My 15-month old daughter is a great eater, so far. She eats about 90% of the foods we put in front of her with no hesitation and a smile on her face. The other 10% she tries and either quits after swallowing one bite, or spits it out completely. And I am okay with this. We prepare meals and snacks for her each day, but never force her to eat them. She makes the decision about whether or not to eat her food, and this has worked very well for us.
Two foods that she has repeatedly turned down are tomatoes and raspberries.
Taco night is a weekly event at our house, so we often have diced tomatoes that I give to her for lunch or dinner. She will try them but immediately spit them out.
She could eat 1,000 blueberries, but as soon as we give her a raspberry, she will scrunch up that little mouth and spit it right out. Not exactly what mom wants to see, considering organic raspberries aren’t cheap!
Despite these apparent dislikes, I decided to bring her outside with me one day to harvest the first raspberries off of our bushes. She immediately demanded the berries I had in my hand, and was eating them faster than I could pick them. I even let her pick the low ones, and she’d pop each and every one into her little mouth, followed by a sweet little “mmm, mmm, mmm!”. Picking raspberries has quickly become one of her favorite activities.
And sure enough, she loves picking and eating the cherry tomatoes as well! Nothing makes me happier than seeing my little girl eating fruits and veggies straight from the garden. And now I have proof that something I have always read and heard about is actually true: growing a garden and involving children in the planting, watering, and harvesting will increase their interest and excitement about fruits and vegetables.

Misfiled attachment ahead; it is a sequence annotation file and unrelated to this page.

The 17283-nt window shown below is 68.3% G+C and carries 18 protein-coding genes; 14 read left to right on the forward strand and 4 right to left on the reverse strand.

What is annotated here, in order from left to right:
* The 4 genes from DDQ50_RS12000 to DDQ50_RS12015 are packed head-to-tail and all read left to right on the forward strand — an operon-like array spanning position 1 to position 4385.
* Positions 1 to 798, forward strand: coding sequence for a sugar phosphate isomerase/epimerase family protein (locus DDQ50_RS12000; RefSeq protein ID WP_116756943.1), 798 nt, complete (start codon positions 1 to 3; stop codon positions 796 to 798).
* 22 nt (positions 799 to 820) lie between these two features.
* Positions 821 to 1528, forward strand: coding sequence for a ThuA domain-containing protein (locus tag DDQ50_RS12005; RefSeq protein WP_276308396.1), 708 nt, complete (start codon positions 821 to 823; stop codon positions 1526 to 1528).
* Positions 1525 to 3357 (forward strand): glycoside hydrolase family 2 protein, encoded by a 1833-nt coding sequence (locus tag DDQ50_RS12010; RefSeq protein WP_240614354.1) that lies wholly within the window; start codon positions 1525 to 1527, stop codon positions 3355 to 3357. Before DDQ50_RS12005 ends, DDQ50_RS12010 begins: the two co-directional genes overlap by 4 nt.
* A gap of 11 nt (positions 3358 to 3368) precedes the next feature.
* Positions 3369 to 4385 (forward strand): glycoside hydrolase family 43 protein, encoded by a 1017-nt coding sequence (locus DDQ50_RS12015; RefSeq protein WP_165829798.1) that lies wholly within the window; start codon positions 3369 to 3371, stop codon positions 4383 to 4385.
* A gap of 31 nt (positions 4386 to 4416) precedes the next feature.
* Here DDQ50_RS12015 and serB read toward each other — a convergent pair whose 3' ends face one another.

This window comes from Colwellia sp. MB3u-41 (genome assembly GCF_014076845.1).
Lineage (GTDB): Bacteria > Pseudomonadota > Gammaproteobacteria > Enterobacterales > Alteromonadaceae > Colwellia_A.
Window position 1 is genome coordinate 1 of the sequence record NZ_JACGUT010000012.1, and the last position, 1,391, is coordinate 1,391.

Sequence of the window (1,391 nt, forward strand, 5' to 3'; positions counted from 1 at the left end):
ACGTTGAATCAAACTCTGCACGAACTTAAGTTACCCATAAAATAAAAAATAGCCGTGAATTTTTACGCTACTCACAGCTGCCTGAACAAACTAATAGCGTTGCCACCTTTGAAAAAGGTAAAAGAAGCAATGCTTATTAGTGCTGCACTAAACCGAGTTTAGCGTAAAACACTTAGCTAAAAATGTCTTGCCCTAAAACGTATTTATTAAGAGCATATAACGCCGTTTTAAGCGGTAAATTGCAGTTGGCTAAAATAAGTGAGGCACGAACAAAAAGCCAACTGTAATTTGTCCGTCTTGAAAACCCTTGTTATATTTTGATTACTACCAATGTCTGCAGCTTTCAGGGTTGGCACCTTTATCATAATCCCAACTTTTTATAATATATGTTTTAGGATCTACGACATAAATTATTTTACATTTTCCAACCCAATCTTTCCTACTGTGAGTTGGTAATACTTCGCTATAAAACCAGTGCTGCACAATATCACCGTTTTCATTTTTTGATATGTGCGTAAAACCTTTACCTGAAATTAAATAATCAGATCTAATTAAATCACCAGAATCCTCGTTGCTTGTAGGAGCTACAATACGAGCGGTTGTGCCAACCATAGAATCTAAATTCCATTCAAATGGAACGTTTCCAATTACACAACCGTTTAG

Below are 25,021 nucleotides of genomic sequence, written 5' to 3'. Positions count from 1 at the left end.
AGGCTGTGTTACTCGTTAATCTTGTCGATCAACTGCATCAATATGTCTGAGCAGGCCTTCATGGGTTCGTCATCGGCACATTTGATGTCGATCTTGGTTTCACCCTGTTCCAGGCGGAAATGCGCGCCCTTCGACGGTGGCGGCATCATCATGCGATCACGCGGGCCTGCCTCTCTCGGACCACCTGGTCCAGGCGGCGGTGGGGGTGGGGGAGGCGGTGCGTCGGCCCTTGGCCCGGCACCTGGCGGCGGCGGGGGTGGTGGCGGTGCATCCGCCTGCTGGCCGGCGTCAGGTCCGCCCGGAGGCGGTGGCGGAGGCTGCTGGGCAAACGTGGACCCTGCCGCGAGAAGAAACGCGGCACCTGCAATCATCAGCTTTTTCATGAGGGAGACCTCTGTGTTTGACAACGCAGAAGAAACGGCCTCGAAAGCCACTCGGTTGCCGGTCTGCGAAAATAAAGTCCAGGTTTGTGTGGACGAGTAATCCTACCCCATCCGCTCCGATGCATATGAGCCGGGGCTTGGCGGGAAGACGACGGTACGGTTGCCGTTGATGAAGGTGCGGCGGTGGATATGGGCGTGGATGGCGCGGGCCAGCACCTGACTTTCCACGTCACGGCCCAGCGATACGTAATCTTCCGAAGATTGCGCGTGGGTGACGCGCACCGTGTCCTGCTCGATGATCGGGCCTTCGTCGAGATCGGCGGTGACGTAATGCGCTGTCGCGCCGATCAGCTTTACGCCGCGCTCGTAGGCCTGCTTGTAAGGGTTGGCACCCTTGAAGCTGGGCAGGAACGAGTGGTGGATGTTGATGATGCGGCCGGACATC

Below is a photo of my niece, Milly, picking basil with her mama. My sister Alice says Milly eats a basil leaf each time they go out to look at the garden! I am pretty sure most toddlers wouldn’t eat plain basil leaves if they showed up on their tray at lunch. But straight from the garden? Much more exciting!
I am the first to admit that I am not much of a gardener (my husband does most of it), and I am pretty content getting the majority of our fruits and vegetables from a local farm’s CSA program. If you’re in the same boat with regards to gardening, I recommend taking your kids to an apple orchard or other type of farm that allows people to pick and keep the fruits and vegetables. If you go HERE, you can look up pick-your-own farms in your state.
Kids love to be involved in things. Just as we appreciate food the more we experiment with cooking and flavors, so does a child the more they learn about each food, how it is grown, and how we use it to create a meal. My daughter absolutely loves watching me use the salad spinner, and I always let her "spin" her own salad after I am finished. Try to make them a part of the meal process in your home, whether it be helping in the garden, picking out groceries, or assisting in the kitchen. It will pay off, trust me!